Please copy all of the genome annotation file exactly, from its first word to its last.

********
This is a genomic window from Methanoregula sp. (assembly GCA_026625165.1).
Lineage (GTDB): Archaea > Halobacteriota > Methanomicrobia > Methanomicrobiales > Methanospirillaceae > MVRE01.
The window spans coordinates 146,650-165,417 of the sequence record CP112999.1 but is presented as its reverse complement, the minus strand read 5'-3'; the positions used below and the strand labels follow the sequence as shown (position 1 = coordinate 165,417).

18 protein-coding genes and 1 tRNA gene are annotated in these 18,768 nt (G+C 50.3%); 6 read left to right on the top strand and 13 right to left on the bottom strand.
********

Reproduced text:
This is a genomic window from Methanoregula sp. (assembly GCA_026625165.1).
Lineage (GTDB): Archaea > Halobacteriota > Methanomicrobia > Methanomicrobiales > Methanospirillaceae > MVRE01.
The window spans coordinates 146,650-165,417 of the sequence record CP112999.1 but is presented as its reverse complement, the minus strand read 5'-3'; the positions used below and the strand labels follow the sequence as shown (position 1 = coordinate 165,417).

18 protein-coding genes and 1 tRNA gene are annotated in these 18,768 nt (G+C 50.3%); 6 read left to right on the top strand and 13 right to left on the bottom strand.